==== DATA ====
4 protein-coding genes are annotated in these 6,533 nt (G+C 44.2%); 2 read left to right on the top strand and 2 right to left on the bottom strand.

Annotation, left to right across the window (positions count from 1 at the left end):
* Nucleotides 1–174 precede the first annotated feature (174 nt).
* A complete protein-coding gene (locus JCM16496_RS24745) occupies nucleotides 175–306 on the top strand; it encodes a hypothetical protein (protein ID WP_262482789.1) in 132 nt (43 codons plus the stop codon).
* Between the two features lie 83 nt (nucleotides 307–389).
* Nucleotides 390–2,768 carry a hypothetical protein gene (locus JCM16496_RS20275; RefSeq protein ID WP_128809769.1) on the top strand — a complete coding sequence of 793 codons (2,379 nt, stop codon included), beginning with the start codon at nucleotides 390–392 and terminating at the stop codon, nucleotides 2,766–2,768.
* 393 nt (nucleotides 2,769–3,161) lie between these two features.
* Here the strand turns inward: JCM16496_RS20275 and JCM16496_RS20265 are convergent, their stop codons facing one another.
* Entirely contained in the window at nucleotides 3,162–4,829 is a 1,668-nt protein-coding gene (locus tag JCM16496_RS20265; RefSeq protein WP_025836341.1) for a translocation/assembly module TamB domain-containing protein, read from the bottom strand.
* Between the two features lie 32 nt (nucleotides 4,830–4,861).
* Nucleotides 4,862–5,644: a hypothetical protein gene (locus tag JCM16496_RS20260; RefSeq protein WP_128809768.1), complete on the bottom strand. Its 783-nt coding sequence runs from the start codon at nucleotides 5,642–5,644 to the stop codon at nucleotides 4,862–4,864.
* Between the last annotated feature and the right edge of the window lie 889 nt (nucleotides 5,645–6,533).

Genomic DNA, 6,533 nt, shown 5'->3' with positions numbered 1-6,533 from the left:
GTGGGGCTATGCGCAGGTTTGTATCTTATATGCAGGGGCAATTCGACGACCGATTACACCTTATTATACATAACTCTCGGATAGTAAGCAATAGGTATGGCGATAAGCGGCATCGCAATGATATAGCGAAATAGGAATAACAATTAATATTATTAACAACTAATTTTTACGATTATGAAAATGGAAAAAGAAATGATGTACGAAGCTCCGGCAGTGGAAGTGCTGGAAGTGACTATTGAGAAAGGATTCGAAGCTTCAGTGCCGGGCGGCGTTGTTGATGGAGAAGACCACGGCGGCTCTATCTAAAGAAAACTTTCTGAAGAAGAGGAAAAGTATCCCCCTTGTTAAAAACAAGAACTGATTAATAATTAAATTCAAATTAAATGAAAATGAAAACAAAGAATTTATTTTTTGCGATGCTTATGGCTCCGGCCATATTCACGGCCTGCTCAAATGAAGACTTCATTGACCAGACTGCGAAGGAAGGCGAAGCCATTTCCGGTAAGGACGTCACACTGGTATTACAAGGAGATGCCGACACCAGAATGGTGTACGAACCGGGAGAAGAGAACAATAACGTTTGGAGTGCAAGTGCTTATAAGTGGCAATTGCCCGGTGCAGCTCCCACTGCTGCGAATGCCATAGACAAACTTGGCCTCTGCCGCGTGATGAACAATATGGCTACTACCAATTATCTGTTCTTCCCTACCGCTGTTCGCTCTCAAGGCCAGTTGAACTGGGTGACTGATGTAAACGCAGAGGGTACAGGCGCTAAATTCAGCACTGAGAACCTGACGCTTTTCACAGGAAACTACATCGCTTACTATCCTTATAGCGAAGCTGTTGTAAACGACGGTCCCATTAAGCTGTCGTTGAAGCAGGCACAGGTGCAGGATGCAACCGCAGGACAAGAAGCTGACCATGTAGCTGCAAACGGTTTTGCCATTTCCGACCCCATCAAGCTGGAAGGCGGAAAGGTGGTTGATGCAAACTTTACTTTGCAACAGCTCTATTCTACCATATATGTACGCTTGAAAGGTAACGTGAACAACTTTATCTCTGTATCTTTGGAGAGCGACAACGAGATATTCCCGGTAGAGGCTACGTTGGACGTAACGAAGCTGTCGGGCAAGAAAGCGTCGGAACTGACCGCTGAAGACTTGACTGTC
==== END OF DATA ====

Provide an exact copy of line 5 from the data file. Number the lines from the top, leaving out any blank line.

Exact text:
* Between the two features lie 83 nt (nucleotides 307–389).